About Arattupuzha Velayudha Panicker-
- Born into a well-off family of merchants in Kerala’s Alappuzha district, Panicker was one of the most influential figures in the reformation movement in the state.
- He challenged the domination of upper castes or ‘Savarnas’ and brought about changes in the lives of both men and women.
- Panicker is credited with building two temples dedicated to the Hindu god Shiva, in which members of all castes and religions were allowed entry.
- One was built in his own village Arattupuzha in 1852, and one in Thanneermukkom in 1854, another village in the Alappuzha district.
- Some of his most significant contributions were in protesting for the rights of women belonging to Kerala’s backward communities.
- In 1858, he led the Achippudava Samaram strike at Kayamkulam in Alappuzha. This strike aimed to earn women belonging to oppressed groups the right to wear a lower garment that extended beyond the knees.
- In 1859, this was extended into the Ethappu Samaram, the struggle for the right to wear an upper body cloth by women belonging to backward castes.
- In 1860, he led the Mukkuthi Samaram at Pandalam in the Pathanamthitta district, for the rights of lower-caste women to wear ‘mukkuthi’ or nose-ring, and other gold ornaments.
- These struggles played an important role in challenging the social order and in raising the dignity of women belonging to the lower strata of society in public life.
- Apart from issues related to women, Panicker also led the first-ever strike by agricultural labourers in Kerala, the Karshaka Thozhilali Samaram, which was successful.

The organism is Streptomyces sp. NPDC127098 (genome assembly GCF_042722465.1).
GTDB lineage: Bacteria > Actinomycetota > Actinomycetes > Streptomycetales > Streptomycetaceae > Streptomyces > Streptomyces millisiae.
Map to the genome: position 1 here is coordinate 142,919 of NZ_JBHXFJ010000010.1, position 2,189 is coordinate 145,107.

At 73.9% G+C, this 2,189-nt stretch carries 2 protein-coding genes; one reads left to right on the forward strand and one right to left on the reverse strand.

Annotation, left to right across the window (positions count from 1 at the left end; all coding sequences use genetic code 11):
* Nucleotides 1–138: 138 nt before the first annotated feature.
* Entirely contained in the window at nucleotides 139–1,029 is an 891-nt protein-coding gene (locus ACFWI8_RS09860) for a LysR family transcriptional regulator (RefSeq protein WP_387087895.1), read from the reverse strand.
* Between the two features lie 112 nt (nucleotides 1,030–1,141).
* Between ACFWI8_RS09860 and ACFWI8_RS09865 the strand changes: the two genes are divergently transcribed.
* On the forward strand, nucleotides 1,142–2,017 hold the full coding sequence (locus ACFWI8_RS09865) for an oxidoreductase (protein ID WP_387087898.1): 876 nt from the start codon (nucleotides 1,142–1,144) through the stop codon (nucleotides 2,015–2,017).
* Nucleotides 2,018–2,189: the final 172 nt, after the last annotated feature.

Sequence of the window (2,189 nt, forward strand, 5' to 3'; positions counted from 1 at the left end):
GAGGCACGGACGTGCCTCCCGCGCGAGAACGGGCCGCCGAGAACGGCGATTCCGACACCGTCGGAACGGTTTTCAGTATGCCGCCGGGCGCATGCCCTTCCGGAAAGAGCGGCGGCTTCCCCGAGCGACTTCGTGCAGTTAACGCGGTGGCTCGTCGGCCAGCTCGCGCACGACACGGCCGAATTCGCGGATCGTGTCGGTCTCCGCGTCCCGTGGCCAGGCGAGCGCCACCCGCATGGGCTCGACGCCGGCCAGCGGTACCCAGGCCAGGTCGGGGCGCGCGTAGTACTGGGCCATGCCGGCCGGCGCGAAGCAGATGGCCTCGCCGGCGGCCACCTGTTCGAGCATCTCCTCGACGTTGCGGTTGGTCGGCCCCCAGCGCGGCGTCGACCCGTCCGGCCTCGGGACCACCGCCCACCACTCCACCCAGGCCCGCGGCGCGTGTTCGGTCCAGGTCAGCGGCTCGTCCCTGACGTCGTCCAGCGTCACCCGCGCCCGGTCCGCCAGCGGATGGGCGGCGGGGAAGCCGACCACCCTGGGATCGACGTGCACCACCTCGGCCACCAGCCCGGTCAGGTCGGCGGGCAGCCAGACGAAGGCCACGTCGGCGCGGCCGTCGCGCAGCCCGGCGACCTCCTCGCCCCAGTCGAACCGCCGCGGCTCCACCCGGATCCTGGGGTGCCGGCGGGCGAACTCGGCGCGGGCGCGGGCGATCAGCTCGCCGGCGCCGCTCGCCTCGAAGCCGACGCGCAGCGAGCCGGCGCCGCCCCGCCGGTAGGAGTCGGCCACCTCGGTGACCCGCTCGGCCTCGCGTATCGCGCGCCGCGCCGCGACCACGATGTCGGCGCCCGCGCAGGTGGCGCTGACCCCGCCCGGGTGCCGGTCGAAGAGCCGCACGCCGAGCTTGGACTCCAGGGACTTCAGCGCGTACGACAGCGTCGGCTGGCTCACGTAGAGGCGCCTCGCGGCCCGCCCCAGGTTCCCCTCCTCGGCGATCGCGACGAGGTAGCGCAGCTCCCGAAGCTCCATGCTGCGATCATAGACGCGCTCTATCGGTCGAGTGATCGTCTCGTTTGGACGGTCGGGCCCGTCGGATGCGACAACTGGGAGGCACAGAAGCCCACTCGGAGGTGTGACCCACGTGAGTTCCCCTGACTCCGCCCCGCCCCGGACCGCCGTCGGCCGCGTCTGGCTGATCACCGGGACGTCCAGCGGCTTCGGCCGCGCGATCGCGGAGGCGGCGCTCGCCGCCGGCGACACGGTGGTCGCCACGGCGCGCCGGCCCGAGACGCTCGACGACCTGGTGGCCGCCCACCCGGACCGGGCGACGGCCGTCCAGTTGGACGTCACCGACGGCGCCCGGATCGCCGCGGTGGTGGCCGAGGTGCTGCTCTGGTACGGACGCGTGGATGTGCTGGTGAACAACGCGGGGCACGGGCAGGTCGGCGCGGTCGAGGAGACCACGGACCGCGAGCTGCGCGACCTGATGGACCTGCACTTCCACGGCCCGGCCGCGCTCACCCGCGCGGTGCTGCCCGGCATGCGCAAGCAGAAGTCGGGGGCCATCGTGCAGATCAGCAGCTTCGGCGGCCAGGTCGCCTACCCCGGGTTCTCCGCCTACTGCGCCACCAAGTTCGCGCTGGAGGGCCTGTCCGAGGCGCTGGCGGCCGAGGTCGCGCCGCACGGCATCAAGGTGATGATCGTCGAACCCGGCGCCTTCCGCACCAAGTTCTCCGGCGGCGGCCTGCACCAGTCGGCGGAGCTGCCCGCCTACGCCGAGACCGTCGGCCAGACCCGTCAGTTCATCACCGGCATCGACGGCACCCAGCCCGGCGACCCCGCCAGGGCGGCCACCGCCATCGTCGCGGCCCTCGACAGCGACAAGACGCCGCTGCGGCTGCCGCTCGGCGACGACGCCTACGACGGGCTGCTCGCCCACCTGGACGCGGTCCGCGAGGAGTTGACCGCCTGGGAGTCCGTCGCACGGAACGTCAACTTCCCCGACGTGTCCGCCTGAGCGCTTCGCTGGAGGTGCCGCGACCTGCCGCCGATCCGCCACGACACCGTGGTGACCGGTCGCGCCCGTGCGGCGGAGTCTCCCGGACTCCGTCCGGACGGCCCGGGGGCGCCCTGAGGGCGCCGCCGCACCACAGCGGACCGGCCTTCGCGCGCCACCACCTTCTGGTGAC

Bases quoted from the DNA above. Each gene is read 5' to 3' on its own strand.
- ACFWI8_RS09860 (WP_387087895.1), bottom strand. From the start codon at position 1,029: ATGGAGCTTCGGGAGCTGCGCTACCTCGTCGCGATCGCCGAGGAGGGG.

- He also established the first Kathakali Yogam (area-based schools for the classical dance form Kathakali) for the Ezhava community in 1861, which led to a Kathakali performance by Ezhavas and other backward communities, another first for them.
- Panicker was murdered by a group of upper-caste men in 1874 at the age of 49. This makes him the ‘first martyr’ of the Kerala renaissance.
- Apart from his work as a social reformer, Panicker was a master of Kalaripayattu, the traditional martial arts practised in Kerala, which is also considered the oldest of its kind in India.
- He excelled in other sports as well, including wrestling, swimming and horseback riding.
- He was given the title of ‘Panicker’ by the then-king of Travancore in 1869.
- The Ezhavas are a community with origins in Kerala.
- They are approximately 25% of the state’s population.
- They are also known as Ilhava, Irava, Izhava and Erava in the south of the region; as Chovas, Chokons and Chogons in Central Travancore; and as Thiyyar, Tiyyas and Theeyas in the Malabar region.
- Some are also known as Thandan, which has caused administrative difficulties due to the presence of a distinct caste of Thandan in the same region.
- The Malabar Ezhava group have claimed a higher ranking in the Hindu caste system than do the others, although from the perspective of the colonial and subsequent administrations they were treated as being of similar rank.
- Ezhava dynasties such as the Mannanar existed in Kerala.
- The Chekavar, a warrior section within the Ezhava community, served the army of the Chera dynasty; there were also renowned Kalaripayattu experts among Chekavars.
- Britishers also formed the Thiyyar Regiment in Malabar during the colonial rule
- Contemporary of Panicker, Nangeli was an Ezhava woman who is said to have lived in the 19th century in Alappuzha.
- She supposedly cut off her breasts to protest the ‘breast tax’ imposed by the Kingdom of Travancore on women belonging to lower castes.